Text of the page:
Please use this identifier to cite or link to this item: http://hdl.handle.net/2381/28253
Title: Brief Alcohol Intervention in Mental Health Services: Feasibility for Older Adults
Authors: Bard, Rachel
Supervisors: Christie, Marilyn
Award date: 1-Oct-2013
Presented at: University of Leicester
Abstract: Older people are at an increased risk of experiencing harmful effects from alcohol, particularly in conjunction with physical and mental health difficulties. Brief Alcohol Interventions (BI) aim to raise awareness of potential difficulties and enhance motivation to change drinking behaviour. There is a robust evidence base for using BI with adults drinking at hazardous/harmful levels. However, limited attention has been paid to how alcohol screening and BI can apply to older adult populations. The systematic review examined the literature investigating the effectiveness of using BI with older adults in primary care and the quality of the evidence evaluated. Although variation in the delivery of the BI and sampled populations was evident, evidence suggested that BI can be effective in reducing alcohol consumption for older adults, but less effective for those drinking at heavier levels. However, the literature was found to be limited in quality and number and using BI with older people or within secondary care remains under researched. A feasibility study of using alcohol screening and BI in mental health services for older people was developed. Community Psychiatric Nurses’ (CPNs) experiences of trialling the BI and attitudes towards addressing alcohol use with older people were explored through qualitative interviews, along with perceived barriers and facilitators for implementation. Challenges in undertaking research with older adults were highlighted and no hazardous drinkers identified to complete the BI. An overarching theme of anxiety about addressing alcohol and a lack of confidence in being able to influence the drinking behaviour of older people were identified. Older people had little knowledge about alcohol and its potential risks and differences emerged as to whether CPNs felt it their responsibility to address this. Several barriers to implementation were identified and the results indicated that offering BI within mental health services for older people was not feasible. For implementation to become successful, training and ongoing support is essential; to highlight the risks of alcohol for older people and the role CPNs can play. Further clinical implications and areas of future research are discussed.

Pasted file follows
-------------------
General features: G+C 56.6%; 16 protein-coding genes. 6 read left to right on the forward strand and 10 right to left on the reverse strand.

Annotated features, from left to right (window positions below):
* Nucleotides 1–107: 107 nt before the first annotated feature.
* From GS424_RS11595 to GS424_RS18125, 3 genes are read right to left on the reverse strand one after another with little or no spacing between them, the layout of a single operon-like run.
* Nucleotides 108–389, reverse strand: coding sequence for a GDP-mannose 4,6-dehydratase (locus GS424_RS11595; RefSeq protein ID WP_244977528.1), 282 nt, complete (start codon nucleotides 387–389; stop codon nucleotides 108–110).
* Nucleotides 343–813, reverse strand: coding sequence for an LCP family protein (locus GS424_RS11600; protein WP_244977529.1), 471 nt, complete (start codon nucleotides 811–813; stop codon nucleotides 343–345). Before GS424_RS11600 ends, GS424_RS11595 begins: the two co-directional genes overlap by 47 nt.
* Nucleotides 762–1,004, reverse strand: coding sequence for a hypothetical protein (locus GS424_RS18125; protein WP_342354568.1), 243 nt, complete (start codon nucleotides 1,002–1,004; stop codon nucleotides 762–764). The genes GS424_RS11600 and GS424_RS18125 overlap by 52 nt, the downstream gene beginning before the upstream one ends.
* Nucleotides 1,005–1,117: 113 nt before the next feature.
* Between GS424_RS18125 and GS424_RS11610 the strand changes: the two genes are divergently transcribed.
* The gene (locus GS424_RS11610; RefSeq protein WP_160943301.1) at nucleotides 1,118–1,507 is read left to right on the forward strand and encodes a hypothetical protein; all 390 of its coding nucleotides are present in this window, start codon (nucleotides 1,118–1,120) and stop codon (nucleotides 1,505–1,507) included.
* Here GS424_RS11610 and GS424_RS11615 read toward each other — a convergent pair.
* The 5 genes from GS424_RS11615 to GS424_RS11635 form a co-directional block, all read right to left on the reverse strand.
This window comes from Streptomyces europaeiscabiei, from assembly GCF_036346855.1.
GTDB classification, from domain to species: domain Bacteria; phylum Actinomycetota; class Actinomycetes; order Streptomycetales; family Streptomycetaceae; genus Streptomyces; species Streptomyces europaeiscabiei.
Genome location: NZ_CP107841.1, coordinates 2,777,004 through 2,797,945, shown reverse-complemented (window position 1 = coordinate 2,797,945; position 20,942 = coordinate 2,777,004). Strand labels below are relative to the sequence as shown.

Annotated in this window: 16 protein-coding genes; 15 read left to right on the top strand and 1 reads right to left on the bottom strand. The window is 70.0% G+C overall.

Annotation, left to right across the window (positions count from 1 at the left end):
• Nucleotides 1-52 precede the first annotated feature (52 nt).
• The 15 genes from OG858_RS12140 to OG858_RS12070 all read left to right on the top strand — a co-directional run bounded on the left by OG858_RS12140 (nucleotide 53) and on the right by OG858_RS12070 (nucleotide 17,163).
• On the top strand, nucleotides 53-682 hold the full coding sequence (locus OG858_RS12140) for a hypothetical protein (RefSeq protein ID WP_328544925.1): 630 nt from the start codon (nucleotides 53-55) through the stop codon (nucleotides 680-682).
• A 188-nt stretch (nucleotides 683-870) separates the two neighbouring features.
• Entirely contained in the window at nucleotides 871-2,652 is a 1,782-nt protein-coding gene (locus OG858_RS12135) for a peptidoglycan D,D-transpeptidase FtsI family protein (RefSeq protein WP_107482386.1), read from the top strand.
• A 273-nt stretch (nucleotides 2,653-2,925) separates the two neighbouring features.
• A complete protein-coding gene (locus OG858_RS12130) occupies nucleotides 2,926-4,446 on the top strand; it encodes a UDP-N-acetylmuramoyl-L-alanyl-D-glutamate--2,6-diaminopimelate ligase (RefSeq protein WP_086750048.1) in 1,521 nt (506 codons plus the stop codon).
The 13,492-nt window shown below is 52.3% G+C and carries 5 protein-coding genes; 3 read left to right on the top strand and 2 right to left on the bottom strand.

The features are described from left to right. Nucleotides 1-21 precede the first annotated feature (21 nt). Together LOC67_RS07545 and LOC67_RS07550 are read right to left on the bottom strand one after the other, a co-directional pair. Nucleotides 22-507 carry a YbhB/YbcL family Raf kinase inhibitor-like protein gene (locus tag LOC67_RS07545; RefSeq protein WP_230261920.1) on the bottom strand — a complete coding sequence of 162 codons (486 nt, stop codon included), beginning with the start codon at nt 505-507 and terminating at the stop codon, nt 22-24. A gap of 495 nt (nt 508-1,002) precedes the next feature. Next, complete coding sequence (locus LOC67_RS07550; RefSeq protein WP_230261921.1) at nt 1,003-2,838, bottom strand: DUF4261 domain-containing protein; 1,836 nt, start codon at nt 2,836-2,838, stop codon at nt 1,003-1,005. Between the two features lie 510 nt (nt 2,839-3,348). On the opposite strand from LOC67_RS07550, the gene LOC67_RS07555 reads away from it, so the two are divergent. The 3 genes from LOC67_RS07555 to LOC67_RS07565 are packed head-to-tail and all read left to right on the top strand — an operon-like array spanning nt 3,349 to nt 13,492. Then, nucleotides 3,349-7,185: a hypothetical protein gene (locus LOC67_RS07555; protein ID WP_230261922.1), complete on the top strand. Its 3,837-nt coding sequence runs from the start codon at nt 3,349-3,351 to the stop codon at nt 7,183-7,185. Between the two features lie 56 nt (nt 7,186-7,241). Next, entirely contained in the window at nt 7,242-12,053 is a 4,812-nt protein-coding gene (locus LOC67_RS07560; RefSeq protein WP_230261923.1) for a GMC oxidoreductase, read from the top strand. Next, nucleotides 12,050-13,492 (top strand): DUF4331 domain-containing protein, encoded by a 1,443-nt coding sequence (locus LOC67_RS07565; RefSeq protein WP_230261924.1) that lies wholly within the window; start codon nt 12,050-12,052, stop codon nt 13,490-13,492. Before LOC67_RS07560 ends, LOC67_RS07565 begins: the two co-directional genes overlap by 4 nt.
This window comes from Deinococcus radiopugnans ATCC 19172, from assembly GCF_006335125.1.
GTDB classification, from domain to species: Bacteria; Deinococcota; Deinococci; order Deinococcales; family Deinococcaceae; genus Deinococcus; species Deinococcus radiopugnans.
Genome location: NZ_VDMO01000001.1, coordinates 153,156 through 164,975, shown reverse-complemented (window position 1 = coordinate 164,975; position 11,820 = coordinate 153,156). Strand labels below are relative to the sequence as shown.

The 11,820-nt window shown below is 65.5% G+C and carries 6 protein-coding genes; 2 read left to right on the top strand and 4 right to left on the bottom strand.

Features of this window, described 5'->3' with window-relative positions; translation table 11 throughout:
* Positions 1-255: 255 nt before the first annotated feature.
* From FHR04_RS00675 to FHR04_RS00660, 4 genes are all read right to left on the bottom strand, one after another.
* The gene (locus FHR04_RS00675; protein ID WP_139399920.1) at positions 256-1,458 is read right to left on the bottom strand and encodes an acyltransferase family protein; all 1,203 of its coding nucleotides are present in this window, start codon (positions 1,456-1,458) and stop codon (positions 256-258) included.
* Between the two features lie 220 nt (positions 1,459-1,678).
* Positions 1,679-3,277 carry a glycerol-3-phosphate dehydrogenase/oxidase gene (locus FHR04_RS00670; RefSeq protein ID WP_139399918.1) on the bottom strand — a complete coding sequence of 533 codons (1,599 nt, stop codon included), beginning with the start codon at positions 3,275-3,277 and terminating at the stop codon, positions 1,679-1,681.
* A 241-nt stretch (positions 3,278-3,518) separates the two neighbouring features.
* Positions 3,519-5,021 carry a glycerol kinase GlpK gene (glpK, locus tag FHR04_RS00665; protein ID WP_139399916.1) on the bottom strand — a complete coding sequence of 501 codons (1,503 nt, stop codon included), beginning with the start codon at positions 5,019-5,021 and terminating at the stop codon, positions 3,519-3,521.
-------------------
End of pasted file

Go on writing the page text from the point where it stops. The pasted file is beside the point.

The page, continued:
Links: http://hdl.handle.net/2381/28253
Type: Thesis
Level: Doctoral
Qualification: DClinPsy
Rights: Copyright © the author. All rights reserved.
Appears in Collections:Theses, School of Psychology
Leicester Theses

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